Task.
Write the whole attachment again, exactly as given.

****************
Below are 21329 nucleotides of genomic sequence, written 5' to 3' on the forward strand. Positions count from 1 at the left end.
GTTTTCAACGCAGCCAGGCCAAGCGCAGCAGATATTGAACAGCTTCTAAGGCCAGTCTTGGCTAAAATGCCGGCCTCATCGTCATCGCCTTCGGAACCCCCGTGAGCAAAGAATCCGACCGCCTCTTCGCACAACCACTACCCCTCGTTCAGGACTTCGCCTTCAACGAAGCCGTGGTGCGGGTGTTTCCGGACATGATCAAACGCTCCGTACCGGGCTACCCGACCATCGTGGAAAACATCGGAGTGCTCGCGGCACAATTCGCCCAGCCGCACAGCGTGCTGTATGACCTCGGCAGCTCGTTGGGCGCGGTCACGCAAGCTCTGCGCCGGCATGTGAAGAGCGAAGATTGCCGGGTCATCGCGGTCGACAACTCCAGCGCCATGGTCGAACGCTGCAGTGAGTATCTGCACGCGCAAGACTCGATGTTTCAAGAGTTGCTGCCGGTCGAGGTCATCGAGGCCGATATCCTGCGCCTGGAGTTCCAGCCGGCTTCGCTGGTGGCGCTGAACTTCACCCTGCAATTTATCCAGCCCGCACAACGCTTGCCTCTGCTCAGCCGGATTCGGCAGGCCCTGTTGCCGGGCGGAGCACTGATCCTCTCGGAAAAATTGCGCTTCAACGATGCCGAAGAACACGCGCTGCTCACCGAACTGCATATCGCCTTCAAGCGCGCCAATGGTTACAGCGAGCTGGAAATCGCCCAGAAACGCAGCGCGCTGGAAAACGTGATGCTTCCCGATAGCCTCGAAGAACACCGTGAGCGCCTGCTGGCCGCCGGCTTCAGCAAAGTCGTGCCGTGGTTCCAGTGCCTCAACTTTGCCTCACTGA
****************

Below are 21329 nucleotides of genomic sequence, written 5' to 3' on the forward strand. Positions count from 1 at the left end.
GTTTTCAACGCAGCCAGGCCAAGCGCAGCAGATATTGAACAGCTTCTAAGGCCAGTCTTGGCTAAAATGCCGGCCTCATCGTCATCGCCTTCGGAACCCCCGTGAGCAAAGAATCCGACCGCCTCTTCGCACAACCACTACCCCTCGTTCAGGACTTCGCCTTCAACGAAGCCGTGGTGCGGGTGTTTCCGGACATGATCAAACGCTCCGTACCGGGCTACCCGACCATCGTGGAAAACATCGGAGTGCTCGCGGCACAATTCGCCCAGCCGCACAGCGTGCTGTATGACCTCGGCAGCTCGTTGGGCGCGGTCACGCAAGCTCTGCGCCGGCATGTGAAGAGCGAAGATTGCCGGGTCATCGCGGTCGACAACTCCAGCGCCATGGTCGAACGCTGCAGTGAGTATCTGCACGCGCAAGACTCGATGTTTCAAGAGTTGCTGCCGGTCGAGGTCATCGAGGCCGATATCCTGCGCCTGGAGTTCCAGCCGGCTTCGCTGGTGGCGCTGAACTTCACCCTGCAATTTATCCAGCCCGCACAACGCTTGCCTCTGCTCAGCCGGATTCGGCAGGCCCTGTTGCCGGGCGGAGCACTGATCCTCTCGGAAAAATTGCGCTTCAACGATGCCGAAGAACACGCGCTGCTCACCGAACTGCATATCGCCTTCAAGCGCGCCAATGGTTACAGCGAGCTGGAAATCGCCCAGAAACGCAGCGCGCTGGAAAACGTGATGCTTCCCGATAGCCTCGAAGAACACCGTGAGCGCCTGCTGGCCGCCGGCTTCAGCAAAGTCGTGCCGTGGTTCCAGTGCCTCAACTTTGCCTCACTGA